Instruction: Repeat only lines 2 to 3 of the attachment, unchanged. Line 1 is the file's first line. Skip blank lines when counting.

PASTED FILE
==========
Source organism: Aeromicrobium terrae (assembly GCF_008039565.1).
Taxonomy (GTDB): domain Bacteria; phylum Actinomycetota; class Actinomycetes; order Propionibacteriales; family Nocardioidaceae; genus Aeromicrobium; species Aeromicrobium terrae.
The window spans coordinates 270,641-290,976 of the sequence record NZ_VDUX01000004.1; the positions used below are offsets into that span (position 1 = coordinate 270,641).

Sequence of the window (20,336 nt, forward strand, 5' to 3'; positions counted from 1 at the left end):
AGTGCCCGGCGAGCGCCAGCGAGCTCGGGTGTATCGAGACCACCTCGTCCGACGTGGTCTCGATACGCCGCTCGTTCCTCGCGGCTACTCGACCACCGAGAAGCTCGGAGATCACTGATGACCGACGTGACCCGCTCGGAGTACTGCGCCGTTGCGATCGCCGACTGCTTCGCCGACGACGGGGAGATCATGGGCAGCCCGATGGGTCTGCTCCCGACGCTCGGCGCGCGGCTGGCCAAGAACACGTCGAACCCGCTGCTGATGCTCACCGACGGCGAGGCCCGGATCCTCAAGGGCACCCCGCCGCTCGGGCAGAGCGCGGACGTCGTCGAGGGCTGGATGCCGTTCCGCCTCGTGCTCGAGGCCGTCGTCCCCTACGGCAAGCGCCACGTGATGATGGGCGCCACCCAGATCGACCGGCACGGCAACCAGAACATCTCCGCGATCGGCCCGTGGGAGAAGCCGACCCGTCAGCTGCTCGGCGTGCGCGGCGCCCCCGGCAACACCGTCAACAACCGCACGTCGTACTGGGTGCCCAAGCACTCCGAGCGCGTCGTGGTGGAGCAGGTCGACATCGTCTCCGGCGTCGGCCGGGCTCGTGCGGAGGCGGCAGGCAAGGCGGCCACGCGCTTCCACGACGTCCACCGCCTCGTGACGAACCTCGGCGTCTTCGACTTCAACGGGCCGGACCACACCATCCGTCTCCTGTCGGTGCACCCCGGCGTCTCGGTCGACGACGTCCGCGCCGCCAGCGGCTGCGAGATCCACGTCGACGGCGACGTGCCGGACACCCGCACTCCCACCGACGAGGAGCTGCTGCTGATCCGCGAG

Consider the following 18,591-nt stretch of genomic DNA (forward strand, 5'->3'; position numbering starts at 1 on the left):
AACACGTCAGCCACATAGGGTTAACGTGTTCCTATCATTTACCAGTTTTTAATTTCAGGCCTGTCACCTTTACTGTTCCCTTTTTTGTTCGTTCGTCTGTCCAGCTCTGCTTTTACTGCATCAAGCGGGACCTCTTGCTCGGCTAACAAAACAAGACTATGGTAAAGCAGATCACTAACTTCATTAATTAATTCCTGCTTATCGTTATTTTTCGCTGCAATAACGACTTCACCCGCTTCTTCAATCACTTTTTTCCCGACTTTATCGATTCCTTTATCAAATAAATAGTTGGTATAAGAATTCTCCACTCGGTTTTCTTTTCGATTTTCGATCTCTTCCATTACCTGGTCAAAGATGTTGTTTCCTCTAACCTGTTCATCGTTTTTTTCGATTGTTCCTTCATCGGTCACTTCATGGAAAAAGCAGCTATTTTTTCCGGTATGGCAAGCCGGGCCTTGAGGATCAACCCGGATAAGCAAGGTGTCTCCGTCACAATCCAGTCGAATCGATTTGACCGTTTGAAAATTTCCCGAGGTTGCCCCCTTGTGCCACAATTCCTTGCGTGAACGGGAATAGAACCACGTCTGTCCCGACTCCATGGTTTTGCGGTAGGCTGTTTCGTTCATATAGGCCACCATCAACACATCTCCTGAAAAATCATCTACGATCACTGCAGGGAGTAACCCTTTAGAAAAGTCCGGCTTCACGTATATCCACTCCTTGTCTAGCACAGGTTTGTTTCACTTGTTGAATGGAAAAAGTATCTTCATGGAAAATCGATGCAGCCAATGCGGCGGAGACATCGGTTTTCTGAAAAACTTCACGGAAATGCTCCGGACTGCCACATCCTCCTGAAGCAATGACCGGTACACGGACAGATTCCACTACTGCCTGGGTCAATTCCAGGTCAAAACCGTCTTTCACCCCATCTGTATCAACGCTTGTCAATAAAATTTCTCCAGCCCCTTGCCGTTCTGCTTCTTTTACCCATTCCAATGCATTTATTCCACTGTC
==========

Taxonomy (GTDB): domain Bacteria; phylum Actinomycetota; class Actinomycetes; order Propionibacteriales; family Nocardioidaceae; genus Aeromicrobium; species Aeromicrobium terrae.
The window spans coordinates 270,641-290,976 of the sequence record NZ_VDUX01000004.1; the positions used below are offsets into that span (position 1 = coordinate 270,641).